Lamb barely played in his rookie season, but averaged 19 points, 4.3 boards and 2.3 assists in the 2013 Orlando Summer League and is a capable shooter with three-point range.

    Jones was also a victim of Scott Brooks’ rotation, but was considered a lottery talent before concerns about his knee caused him to plummet in the 2012 draft.

    Being on a rebuilding Celtics team would give both the opportunity to play meaningful minutes and develop far more than they would competing for time with Kevin Durant and Russell Westbrook.

    For the Thunder, bringing in Courtney Lee and Jordan Crawford would give them two guards who could potentially help replace the three-point shooting of Kevin Martin. Lee is also a much better defender than Martin and can handle the ball in a pinch as well.

    The trade exception from OKC would give Boston another chip to potentially bring in a star or impact player through a deal, while shipping out Fab Melo and Jordan Crawford would clear a little bit of cap room and prove the Celtics’ commitment to Bradley, Olynyk and Sullinger.

    Trevor Booker is a hard-nosed player and one who can make his presence felt on the glass, but he lost minutes to Kevin Seraphin with the Washington Wizards and is likely not a part of the organizaiton's long-term plans.

    This is hardly a blockbuster deal, but it is a low impact move that could appeal to Boston if they want to bring in more young talent and shed some players who may have already peaked.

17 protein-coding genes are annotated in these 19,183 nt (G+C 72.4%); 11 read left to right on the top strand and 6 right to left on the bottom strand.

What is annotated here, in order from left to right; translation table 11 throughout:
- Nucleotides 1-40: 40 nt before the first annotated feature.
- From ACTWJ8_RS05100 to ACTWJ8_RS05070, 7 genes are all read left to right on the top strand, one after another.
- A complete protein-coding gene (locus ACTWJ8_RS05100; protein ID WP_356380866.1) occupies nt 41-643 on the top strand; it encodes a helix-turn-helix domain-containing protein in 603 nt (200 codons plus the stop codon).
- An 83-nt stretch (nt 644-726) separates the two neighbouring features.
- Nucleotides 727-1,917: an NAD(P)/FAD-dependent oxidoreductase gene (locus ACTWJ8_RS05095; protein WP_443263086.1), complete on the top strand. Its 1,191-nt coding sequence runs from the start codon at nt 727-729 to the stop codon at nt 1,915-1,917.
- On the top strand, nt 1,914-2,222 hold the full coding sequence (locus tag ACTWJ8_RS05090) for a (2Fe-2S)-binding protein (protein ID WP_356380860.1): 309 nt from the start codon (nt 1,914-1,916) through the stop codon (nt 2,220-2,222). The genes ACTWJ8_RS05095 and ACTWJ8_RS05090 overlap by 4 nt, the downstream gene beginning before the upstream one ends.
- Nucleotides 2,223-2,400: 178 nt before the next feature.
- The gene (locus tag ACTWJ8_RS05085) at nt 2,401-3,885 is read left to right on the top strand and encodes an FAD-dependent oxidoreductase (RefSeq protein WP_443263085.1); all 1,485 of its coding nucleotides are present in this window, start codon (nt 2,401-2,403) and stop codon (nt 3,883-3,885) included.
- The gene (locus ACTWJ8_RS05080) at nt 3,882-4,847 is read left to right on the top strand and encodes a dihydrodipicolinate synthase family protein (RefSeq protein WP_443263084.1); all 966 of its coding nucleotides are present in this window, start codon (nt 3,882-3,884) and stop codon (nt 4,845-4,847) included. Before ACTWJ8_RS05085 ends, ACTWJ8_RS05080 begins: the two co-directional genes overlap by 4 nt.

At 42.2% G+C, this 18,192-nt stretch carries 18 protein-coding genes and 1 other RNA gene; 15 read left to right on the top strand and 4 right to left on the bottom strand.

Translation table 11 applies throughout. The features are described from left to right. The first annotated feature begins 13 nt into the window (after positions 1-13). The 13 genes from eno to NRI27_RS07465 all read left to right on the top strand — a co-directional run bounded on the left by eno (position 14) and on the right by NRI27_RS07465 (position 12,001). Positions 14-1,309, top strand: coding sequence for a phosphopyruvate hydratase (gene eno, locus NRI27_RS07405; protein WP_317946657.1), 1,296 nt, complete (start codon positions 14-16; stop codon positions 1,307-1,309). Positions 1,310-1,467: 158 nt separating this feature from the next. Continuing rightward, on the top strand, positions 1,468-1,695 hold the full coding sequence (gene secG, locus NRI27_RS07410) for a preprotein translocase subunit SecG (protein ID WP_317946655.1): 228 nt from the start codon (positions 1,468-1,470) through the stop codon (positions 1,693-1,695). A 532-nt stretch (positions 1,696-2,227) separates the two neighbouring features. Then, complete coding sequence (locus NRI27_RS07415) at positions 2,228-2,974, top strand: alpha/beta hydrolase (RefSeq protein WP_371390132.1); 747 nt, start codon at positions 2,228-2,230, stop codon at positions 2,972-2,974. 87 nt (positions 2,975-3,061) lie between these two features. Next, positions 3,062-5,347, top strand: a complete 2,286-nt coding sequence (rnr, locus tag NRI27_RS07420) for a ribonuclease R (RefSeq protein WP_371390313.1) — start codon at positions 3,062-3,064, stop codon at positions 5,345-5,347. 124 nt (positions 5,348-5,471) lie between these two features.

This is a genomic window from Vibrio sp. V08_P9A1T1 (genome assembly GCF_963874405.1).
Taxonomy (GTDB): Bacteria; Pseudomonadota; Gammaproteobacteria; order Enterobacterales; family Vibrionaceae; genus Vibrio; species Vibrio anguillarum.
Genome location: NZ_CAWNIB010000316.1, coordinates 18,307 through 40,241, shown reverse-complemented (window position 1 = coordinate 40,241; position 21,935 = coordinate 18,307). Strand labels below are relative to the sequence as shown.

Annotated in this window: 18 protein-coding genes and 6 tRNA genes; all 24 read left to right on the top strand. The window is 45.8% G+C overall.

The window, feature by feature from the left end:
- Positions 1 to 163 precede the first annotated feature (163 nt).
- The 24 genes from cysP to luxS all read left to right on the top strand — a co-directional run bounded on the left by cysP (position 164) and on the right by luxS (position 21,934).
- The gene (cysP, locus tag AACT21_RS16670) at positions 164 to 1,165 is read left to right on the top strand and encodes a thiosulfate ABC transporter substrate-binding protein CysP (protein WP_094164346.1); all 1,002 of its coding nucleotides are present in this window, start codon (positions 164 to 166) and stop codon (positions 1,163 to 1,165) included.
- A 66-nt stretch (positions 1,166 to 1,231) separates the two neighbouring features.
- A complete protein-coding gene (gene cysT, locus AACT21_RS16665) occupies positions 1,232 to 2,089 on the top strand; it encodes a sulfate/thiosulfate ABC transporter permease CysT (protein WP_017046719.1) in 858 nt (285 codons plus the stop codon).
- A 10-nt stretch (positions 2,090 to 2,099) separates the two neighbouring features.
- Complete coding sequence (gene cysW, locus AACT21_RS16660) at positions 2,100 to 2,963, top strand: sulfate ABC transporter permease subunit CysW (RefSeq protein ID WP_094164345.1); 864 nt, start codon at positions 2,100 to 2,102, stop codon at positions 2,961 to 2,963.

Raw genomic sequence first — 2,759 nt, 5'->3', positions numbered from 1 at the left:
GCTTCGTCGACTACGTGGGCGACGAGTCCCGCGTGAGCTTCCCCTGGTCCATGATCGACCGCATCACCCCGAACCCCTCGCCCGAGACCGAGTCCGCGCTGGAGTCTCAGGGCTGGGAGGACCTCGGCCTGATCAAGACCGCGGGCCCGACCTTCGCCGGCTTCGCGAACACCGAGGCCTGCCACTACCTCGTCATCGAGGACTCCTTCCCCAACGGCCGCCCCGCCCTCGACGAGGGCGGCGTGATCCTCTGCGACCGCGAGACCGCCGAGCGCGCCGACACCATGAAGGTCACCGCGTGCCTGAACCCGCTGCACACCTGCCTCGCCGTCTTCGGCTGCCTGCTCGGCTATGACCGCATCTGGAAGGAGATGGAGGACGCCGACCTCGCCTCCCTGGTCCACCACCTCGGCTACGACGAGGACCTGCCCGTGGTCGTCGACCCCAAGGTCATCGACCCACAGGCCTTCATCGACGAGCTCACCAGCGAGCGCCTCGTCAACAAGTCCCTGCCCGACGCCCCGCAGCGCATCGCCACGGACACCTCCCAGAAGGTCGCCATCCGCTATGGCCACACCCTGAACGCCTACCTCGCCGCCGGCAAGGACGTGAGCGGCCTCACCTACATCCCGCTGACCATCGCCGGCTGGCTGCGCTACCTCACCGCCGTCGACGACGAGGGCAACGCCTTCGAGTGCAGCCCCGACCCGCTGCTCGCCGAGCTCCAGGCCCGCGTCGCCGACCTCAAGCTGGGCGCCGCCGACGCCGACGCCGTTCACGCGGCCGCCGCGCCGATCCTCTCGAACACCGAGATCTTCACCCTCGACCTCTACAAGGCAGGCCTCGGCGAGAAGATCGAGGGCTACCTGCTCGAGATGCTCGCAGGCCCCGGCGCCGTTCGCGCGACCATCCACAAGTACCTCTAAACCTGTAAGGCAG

Rondo to Minnesota

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    BOS receives: PG Ricky Rubio, SG Alexey Shved, SF Shabazz Muhammad, PF Derrick Williams, 2016 first-round pick

    MIN receives: PG Rajon Rondo, SG Jordan Crawford, PF Shavlik Randolph, 2014 second-round pick

    This deal would only happen if the Minnesota Timberwolves really feel that Kevin Love might exercise his player option and bolt after the 2014-15 season or force a trade to a contender, but it is one that would net Boston plenty of intriguing young talent.

    The combination of Rondo and Love running the pick-and-roll would be absolutely deadly, and if the Celtics called about this deal, Minnesota would likely have to think long and hard about it.

    Ricky Rubio has not shot above 36 percent in either of his two NBA seasons, but he is one of the league’s best passers and sees angles that few others do. For his career, he has averaged 10.7 points, 4.1 rebounds and 7.7 assists while managing to recover fairly effectively from an ACL tear of his own.

    The 22-year-old still has plenty of room to grow and could potentially be the Celtics’ point guard of the future if he can develop a consistent outside shot.

    Alexey Shved hit the rookie wall hard in the second half of the 2012-13 season, but though the 24-year-old combo guard had difficulty knocking down shots in the league, he is a versatile offensive player with excellent court vision who is capable of making plays for himself and his teammates.